Screengrab from the animated GIF of Jayson Werth and Gio Gonzalez in the dugout

A day after the testy exchange between Gio Gonzalez and Jayson Werth in the Nationals’ dugout, pretty much everybody had the same interpretation: The frustration from the Nationals’ season had simmered long enough, Werth is a vocal guy who saw something he didn’t liked, Gonzalez was crankier than usual because of a bad back and the conditions formed to create a caught-on-camera shouting match.

Manager Davey Johnson did not find any serious issue with the spat, and in fact he saw it as a good sign.

“That was a little strange,” Johnson said. “But it’s happened. I’ve had other clubs. When you’re frustrated and you see a little something you don’t like, and another person’s really not feeling that great, sometimes tempers flare. It just shows we got a pulse and we care. That’s all. The only negative thing now, everybody’s got a camera and everybody’s pointing it around. I mean, you can’t even do push-ups on the bench.”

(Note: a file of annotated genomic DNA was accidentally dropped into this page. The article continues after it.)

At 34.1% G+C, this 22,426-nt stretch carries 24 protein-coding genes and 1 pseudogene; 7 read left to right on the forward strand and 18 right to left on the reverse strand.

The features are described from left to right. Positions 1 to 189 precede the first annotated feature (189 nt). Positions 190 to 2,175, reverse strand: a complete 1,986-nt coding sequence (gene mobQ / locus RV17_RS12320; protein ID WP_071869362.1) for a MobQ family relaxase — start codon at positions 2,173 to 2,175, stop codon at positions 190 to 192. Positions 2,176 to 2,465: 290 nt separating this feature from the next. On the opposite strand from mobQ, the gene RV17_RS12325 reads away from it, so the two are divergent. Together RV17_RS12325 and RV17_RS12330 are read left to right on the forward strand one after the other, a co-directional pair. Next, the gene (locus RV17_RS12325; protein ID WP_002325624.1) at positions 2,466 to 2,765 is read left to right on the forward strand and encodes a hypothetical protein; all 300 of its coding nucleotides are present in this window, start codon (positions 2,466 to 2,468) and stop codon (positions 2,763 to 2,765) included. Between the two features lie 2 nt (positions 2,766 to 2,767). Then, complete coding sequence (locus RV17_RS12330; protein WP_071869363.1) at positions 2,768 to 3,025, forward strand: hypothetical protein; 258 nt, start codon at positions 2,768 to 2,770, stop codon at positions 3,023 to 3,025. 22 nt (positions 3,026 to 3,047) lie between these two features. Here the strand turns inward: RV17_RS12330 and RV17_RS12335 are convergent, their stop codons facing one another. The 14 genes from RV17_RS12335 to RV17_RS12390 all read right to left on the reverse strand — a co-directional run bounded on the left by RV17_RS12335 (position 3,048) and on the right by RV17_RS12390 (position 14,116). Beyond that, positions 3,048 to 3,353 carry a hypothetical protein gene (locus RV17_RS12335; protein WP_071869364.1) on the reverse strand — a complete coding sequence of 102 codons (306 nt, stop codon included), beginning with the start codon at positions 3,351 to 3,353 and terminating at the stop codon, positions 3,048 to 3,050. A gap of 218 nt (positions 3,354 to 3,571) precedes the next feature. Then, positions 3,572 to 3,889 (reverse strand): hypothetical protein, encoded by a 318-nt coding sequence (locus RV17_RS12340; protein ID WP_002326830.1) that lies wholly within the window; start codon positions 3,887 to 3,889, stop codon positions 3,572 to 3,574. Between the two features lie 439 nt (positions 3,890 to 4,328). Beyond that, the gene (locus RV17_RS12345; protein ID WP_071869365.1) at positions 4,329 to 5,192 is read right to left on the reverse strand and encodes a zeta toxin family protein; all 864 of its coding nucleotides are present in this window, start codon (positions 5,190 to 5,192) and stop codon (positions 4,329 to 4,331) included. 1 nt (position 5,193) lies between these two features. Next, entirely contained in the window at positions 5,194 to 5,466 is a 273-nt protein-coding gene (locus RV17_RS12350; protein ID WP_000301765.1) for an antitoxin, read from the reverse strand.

The accepted reason behind the heated argument was Gonzalez’s inability to cover first base on a double play ball in the top of the first inning. Gonzalez may also have been upset with Werth, who did not try to keep Joaquin Arias from turning a single into a double on a ball hit to right field. Last night, Gonzalez did not comment on the tiff but explained why he was late to cover first.

“I guess it was the way I fall off the mound,” Gonzalez said. “I kind of read it wrong. I didn’t think [first baseman Adam LaRoche] was going to make that play. I thought Anthony [Rendon] was. I didn’t cover the bag. It was the way I fall off the mound. After that, I had to minimize the damage.”

As the Nationals came off the field, Gonzalez seemed to say something to Werth. Werth fired back, and when they crossed paths in the dugout, they had to be separated.

“It doesn’t happen that much, no,” Johnson said. “But nowadays, any little thing out of the ordinary is going to be caught. But stuff can happen. I know there’s still a lot of frustration about the way we performed to date. That’s just a natural occurrence. It shows there’s still life.”

“I’m sure it’s done,” Johnson added. “It’s over. History.”